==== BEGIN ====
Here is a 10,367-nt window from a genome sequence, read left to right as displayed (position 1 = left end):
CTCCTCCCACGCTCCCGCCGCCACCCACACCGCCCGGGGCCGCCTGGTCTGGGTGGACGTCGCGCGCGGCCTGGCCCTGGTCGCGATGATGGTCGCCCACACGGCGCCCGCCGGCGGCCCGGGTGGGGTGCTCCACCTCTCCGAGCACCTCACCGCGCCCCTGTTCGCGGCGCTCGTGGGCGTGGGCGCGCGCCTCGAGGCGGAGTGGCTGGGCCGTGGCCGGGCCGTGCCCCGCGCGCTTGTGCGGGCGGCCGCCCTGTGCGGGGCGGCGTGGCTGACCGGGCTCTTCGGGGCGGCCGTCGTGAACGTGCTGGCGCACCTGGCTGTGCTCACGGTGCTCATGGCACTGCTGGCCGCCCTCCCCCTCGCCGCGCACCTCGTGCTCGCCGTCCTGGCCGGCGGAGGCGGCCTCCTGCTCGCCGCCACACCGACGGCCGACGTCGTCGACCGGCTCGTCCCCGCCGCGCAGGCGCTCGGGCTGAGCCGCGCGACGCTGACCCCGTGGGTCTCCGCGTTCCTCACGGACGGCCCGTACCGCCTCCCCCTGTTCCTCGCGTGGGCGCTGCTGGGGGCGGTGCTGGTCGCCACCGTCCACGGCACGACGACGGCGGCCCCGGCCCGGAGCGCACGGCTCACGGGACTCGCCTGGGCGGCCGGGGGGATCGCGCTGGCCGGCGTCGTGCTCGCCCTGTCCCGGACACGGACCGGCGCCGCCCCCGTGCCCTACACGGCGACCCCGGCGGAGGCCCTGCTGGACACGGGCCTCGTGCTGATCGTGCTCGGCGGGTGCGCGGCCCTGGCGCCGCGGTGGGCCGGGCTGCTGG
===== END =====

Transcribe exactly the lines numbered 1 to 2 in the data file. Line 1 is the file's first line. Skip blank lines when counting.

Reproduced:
Here is a 10,367-nt window from a genome sequence, read left to right as displayed (position 1 = left end):
CTCCTCCCACGCTCCCGCCGCCACCCACACCGCCCGGGGCCGCCTGGTCTGGGTGGACGTCGCGCGCGGCCTGGCCCTGGTCGCGATGATGGTCGCCCACACGGCGCCCGCCGGCGGCCCGGGTGGGGTGCTCCACCTCTCCGAGCACCTCACCGCGCCCCTGTTCGCGGCGCTCGTGGGCGTGGGCGCGCGCCTCGAGGCGGAGTGGCTGGGCCGTGGCCGGGCCGTGCCCCGCGCGCTTGTGCGGGCGGCCGCCCTGTGCGGGGCGGCGTGGCTGACCGGGCTCTTCGGGGCGGCCGTCGTGAACGTGCTGGCGCACCTGGCTGTGCTCACGGTGCTCATGGCACTGCTGGCCGCCCTCCCCCTCGCCGCGCACCTCGTGCTCGCCGTCCTGGCCGGCGGAGGCGGCCTCCTGCTCGCCGCCACACCGACGGCCGACGTCGTCGACCGGCTCGTCCCCGCCGCGCAGGCGCTCGGGCTGAGCCGCGCGACGCTGACCCCGTGGGTCTCCGCGTTCCTCACGGACGGCCCGTACCGCCTCCCCCTGTTCCTCGCGTGGGCGCTGCTGGGGGCGGTGCTGGTCGCCACCGTCCACGGCACGACGACGGCGGCCCCGGCCCGGAGCGCACGGCTCACGGGACTCGCCTGGGCGGCCGGGGGGATCGCGCTGGCCGGCGTCGTGCTCGCCCTGTCCCGGACACGGACCGGCGCCGCCCCCGTGCCCTACACGGCGACCCCGGCGGAGGCCCTGCTGGACACGGGCCTCGTGCTGATCGTGCTCGGCGGGTGCGCGGCCCTGGCGCCGCGGTGGGCCGGGCTGCTGG